German biotech Probiodrug is hoping its lead candidate can make a difference in this notoriously tough disease area. We asked CEO Konrad Glund what the future might hold for Alzheimer’s treatment
What is the company’s background?
Probiodrug is a German biotech, founded in 1997 by Hans-Ulrich Demuth and Konrad Glund as an academic spin-out – so it’s more than 20 years old now. Our first programme was in diabetes.
What is the company’s background?
The scientific emphasis of the team was always on posttranslational peptide modifications involved in diseases paired with scientific curiosity. Analysis of senile plaques in the brain revealed that, besides normal amyloid beta (Abeta), they contain shortened and modified Abeta forms among which pyroglutamate Abeta (pGlu-Abeta) was a prominent proportion. We wanted to find out how this chemically unfavoured modification was brought about.
We discovered and characterised the enzyme that forms it, called glutaminylcyclase (QC), which led to two questions – does the modified Abeta have something to do with Alzheimer’s disease, and if you have the enzyme that makes the modification, could you stop the formation by inhibiting that enzyme?
Probiodrug has done a lot of research work on the modified Abeta showing that it is indeed involved in the initiation and progression of Alzheimer’s pathology.
The key negative impact of pGlu-Abeta is its feature to force Abeta molecules to cling together forming soluble aggregates, so-called oligomers, which are highly toxic to synapses, the contact points between nerve cells and the basis of cognitive skills. The unique, innovative concept of inhibiting QC activity and thereby the production of pGlu-Abeta has been validated in comprehensive preclinical studies.
Our small molecule inhibitor developed in-house from identification, characterisation down to the current stage of preparing phase IIb. We recently completed a phase IIa (SAPHIR) clinical trial with PQ912 and obtained highly encouraging results in Alzheimer’s patients, which are in line with our unprecedented concept.
The company has also a monoclonal antibody (PBD-C06, preclinical stage) that binds specifically to pGlu-Abeta and promotes its removal. So the aim is to lower this toxic Abeta by two means – firstly by preventing formation with the small molecule inhibitor of the enzyme, and secondly by binding and removing it with the antibody. We were financed by a strong venture consortium until 2014, and we then went public in October 2014.
We are first in class with the small molecule, and we are second to Eli Lilly with this kind of antibody. Lilly’s drug is currently in clinical trials.
There have been many failures in Alzheimer’s drug development across the industry. What have you learnt from them? Do you hope to be an exception?
Though painful and costly, the lessons learned from these failures and the progress made in the field have been enormous – for example the diagnosis of stage of the disease, inclusion criteria for clinical studies, cognitive and functional measurements, the importance of biomarkers etc.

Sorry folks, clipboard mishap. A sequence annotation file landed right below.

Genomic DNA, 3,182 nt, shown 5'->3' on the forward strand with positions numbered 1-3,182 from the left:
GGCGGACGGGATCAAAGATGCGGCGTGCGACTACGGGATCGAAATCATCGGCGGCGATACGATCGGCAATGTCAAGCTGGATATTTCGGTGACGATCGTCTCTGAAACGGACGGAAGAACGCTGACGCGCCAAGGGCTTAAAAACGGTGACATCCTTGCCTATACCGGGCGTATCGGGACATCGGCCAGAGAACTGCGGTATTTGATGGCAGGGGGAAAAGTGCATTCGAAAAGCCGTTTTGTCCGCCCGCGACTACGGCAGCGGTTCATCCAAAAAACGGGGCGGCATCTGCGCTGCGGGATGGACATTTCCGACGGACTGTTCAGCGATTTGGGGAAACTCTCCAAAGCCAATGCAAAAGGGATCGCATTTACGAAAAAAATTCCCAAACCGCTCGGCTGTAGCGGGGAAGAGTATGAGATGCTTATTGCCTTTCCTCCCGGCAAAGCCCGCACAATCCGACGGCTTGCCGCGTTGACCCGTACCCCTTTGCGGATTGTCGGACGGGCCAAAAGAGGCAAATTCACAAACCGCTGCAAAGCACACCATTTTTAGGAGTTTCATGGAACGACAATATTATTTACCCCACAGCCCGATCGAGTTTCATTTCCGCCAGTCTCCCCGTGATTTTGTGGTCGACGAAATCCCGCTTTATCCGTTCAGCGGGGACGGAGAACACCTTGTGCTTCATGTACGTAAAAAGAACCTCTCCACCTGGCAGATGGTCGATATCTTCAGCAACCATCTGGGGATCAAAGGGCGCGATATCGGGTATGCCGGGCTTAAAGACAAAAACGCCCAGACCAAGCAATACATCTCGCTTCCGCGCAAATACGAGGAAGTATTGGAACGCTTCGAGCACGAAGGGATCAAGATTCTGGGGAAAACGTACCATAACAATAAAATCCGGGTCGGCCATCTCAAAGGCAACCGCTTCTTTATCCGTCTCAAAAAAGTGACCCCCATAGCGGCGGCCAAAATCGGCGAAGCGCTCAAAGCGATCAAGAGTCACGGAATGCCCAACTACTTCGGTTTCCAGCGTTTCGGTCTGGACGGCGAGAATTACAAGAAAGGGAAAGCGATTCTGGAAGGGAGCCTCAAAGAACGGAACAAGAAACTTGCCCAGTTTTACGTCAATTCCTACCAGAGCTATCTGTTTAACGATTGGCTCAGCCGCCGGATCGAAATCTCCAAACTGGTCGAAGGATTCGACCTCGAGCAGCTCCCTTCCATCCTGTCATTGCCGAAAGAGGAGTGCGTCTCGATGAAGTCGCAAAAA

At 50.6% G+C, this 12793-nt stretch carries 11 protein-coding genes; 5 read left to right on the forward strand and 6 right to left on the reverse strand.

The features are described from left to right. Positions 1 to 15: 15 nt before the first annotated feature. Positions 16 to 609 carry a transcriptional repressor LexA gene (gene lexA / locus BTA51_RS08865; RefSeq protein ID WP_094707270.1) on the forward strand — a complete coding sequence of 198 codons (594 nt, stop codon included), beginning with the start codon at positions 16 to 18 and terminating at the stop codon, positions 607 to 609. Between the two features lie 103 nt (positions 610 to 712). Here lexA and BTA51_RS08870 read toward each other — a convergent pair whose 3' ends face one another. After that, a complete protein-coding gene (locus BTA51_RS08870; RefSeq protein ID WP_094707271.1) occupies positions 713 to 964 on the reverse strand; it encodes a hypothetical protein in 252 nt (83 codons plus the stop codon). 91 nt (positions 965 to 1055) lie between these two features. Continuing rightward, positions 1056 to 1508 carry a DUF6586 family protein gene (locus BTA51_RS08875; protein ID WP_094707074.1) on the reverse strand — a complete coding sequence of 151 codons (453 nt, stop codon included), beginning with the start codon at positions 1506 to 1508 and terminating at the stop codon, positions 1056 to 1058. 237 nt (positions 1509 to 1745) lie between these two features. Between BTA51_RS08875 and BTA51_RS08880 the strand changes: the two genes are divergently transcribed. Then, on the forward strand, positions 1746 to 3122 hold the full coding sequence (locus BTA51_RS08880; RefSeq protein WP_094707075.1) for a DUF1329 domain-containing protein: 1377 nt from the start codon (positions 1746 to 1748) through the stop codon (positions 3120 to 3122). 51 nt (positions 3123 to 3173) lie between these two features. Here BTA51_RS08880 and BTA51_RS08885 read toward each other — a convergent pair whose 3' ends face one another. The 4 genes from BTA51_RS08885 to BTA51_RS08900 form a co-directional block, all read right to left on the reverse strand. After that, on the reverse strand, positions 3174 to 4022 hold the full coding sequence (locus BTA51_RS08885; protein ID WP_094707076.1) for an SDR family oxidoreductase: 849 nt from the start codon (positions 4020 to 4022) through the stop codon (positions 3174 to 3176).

All that knowledge was put into the design of Probiodrug’s first patient trial in which a high dose of PQ912 (a high QC inhibitor) was used to find early-on tolerability and first signals of exploratory outcome measures during a relatively short (3 months) treatment duration.
With respect to the secondary exploratory endpoints, PQ912 showed a very strong target engagement (QC inhibition) as measured in the spinal fluid.
Regarding exploratory biomarkers in the spinal fluid, encouraging positive results on synaptic (neurogranin) and inflammatory (YKL40) CSF markers were obtained. At the functional level a very significant positive effect was found on the EEG theta power.
Applying the neuropsychological test battery, significant improvements of one test of working memory (one back test) and a clear trend in detection test (attention domain) were obtained.
So we have a proof of mechanism and our data strongly support-the hypothesis of pGlu-Abeta being synaptotoxic and the therapeutic concept pursued by Probiodrug. Now we can build on that and go forward.
Are you optimistic for the future of the disease area?
I’m optimistic, yes. With Biogen’s Aducanumab we have seen for the first time efficacy of a disease-modifying Alzheimer’s drug targeting Abeta oligomers which, dose-dependently, was delaying disease progression.
The field has focused mainly on Abeta until now; we know a lot about Abeta which clearly is part of the pathology. Drug development on novel concepts with Abeta as a target need to be and will be progressed despite the failures.
Tau is also a big part of the pathology, and the research around tau is really developing. A third big theme is inflammation – the path of the disease is associated with inflammation so we also need drugs to tackle that. The simple reason we need to look at all these different paths is that we need more players to be able to combine treatments. In our own experiments with animal models, we have combined our small molecule with the antibody and we’ve seen an additive effect on brain pGlu-Abeta and Abeta lowering, showing the potential of combining treatments.
It is obvious that further research efforts will advance our knowledge of the disease and will bring up new mechanisms and targets for drug development.
Is it challenging for smaller companies to break into this disease area?
Developing a treatment for Alzheimer’s is a challenge for everybody involved, as we can see from the current situation. Importantly, a novel, differentiated concept can only be validated with clinical data. The challenge for a smaller company is driving research, pre- and clinical development to this stage and financing it. Probiodrug has a great venture consortium which accompanied this development. We very much look forward to further the clinical development of PQ912 and explore collaborations with pharma companies.